HIGH COURT OF KARNATAKA
Assistant Commissioner of Income-tax, Circle 5(1)
IT APPEAL NO. 27 OF 2011
JULY 10, 2012
1. This is an appeal by the assessee under section 260-A of the Income Tax Act, 1961 [for short ‘the Act’] against the order of the Tribunal dated 23.09.2010 and on the premise that the Tribunal has committed errors and illegalities in dismissing the appeal of the assessee.
2. The assessee – appellant is a partnership firm said to have been constituted on 16.3.1996 in the name and style of M/s. Kaveri Associates and has been continued thereafter, with change of composition of partners, but under the same name and style and the questions raised for examination in this appeal arose for the period relating to assessment year 1999-2000.
3. The appellant – assessee has filed the appeal raising the following questions as substantial questions of law arising for determination in this appeal.
“1. Whether the Tribunal was justified in law in holding that reopening of assessment under section 148 of the Act is valid and complies with all the mandatory conditions for reopening on the facts and circumstance of the case?
2. Whether the Tribunal was justified in law in confirming the addition of Rs.75,50,000/-made by the Assessing officer under section 68 of the Act on the facts and circumstance of the case?
3. Whether the Tribunal was justified in law in confirming the addition of Rs.75,50,000/-when the Assessing Officer summoned and recorded the statement from all the persons and all of them have confirmed the advance paid for purchase of shops and explained their sources on the facts and circumstance of the case consequently gave a perverse finding?
4. Whether the authorities below are justified in law in charging- interest under section 234A sum of Rs. 18,84,432/- and 234B sum of Rs. 24,52,570/- contrary to the provisions of section 234A(3) and 234B(3) of the Act on the facts and circumstance of the case?”
4. Notice had been issued to the respondent – revenue regarding admission of the appeal on 18.4.2011 and thereafter on the appearance of learned standing counsel for the revenue, appearing for the respondent, had been directed to produce original records including the statement recorded pertaining to Mr. Rathanlal K Jain – a person who is said to have given certain amount by way of credit to the assessee – firm.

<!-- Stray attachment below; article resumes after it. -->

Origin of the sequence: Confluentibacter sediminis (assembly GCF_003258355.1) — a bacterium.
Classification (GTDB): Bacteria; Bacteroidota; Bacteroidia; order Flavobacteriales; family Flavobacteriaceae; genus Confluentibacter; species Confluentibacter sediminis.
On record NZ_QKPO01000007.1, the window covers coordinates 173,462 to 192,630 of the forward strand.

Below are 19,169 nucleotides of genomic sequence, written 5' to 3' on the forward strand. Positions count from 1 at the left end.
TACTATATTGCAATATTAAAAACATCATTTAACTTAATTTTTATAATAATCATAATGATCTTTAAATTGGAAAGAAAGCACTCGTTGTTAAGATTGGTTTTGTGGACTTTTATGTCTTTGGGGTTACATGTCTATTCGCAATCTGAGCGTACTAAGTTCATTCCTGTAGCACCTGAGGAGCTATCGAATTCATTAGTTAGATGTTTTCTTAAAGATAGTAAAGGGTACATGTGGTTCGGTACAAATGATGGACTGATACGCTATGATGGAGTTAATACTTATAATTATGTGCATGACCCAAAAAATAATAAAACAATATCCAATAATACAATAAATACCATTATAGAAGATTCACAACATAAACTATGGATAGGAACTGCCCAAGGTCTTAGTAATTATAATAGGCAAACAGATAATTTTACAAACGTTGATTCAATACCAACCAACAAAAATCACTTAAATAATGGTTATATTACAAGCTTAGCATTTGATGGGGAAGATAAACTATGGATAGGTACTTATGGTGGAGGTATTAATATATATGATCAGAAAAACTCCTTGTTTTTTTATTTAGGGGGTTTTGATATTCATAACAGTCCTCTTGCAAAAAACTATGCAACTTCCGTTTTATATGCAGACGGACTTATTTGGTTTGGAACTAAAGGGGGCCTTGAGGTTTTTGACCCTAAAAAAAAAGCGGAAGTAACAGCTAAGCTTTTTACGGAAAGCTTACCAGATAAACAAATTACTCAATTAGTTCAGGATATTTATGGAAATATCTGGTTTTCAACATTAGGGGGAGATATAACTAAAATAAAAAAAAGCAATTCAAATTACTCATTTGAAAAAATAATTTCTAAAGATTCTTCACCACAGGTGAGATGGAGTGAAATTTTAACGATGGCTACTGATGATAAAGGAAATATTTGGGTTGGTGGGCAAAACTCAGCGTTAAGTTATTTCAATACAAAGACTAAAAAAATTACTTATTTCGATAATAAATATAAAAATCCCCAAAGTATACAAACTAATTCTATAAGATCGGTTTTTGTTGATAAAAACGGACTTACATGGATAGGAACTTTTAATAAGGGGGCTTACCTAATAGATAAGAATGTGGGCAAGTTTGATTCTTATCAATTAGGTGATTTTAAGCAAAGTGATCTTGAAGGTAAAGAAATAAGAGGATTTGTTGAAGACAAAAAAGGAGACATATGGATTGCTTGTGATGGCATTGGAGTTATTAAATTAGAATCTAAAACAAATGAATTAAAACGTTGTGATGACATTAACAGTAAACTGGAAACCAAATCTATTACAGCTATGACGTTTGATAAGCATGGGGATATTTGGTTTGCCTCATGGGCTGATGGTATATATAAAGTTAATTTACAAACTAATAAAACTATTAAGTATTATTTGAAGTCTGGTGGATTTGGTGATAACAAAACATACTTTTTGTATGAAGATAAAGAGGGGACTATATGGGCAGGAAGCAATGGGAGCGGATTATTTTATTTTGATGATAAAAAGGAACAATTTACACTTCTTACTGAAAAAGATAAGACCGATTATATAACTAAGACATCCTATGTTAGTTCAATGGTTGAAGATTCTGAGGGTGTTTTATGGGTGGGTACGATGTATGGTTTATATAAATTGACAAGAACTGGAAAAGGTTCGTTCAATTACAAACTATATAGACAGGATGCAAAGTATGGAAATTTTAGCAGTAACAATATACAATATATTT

5. Counsel for the other side having taken time, it was submitted by learned counsel for the appellant as well as respondent that they had been given to understand that the matter though is in the admission list, can be heard and disposed of finally.
6. It is in this background, we have heard Sri A. Shankar, learned counsel for the appellant – assessee and Sri K V Aravind, learned counsel for the respondent – revenue.
7. Elaborate submissions have been heard on behalf of the appellant by Sri Shankar, learned counsel and brief reply on behalf of the respondent by Sri K V Aravind, learned standing counsel appearing for the revenue.
8. The genesis of these proceedings lies in a search that was conducted at the premises of one Rishabchand Bhansali who is also a partner of the firm and it is claimed that he is partner in his capacity as Kartha of Hindu Undivided Family comprising of himself and his brothers. However, a perusal of the copy of the partnership deed dated 16.8.1997 available in the assessment records indicates that the firm had come to be reconstituted as per this deed and Rishabchand Bhansali had a share of 20% in the firm on reconstitute and in fact three other brothers also had shares of 20%, 20% and 12.5% respectively in the very firm and they had held shares in their individual capacity etc.
9. Be that as it may, insofar as this appeal is concerned, to complete the narration of facts, search of the premises of Rishabchand Bhansali – partner of the firm had indicated that said Rishabchand Bhansali had drawn a sum of Rs.75,50,000/ from the firm and said amount had been drawn for the purpose of loaning this amount to Sri Balakrishna and his educational institution Vishwabharathi Vidhya Mandir and as a sequel, the Assessing Officer had after follow up action etc., had issued notice to the firm under section 148 of the Act, reopening the assessment under section 147 of the Act for bringing to tax the said amount in the hands of the firm. In response to notice issued under section 148 of the Act, the assessee firm filed a ‘Nil‘ return of income claiming that the amount did not represent any part of the income of the firm; that it had been received from as many as 14 persons by way of advance for sale of shops in a shopping complex that was being constructed by the assessee – firm etc.
10. The Assessing Officer did not find the explanation offered by the partner of the firm to claim elicit source of the sum of Rs.75,50,000/-, rejected the stand of the assessee that it was not income, but concluded that the amount having been shown as cash credit in the books of account of the assessee and as received from fourteen persons, applied the provisions of section 68 of the Act, assessed the cash credit amount as undisclosed income of the assessee during the assessment year relevant to the period when the amount had been so credited in the books of account of the firm and brought it to tax as per the assessment order dated 21.3.2005.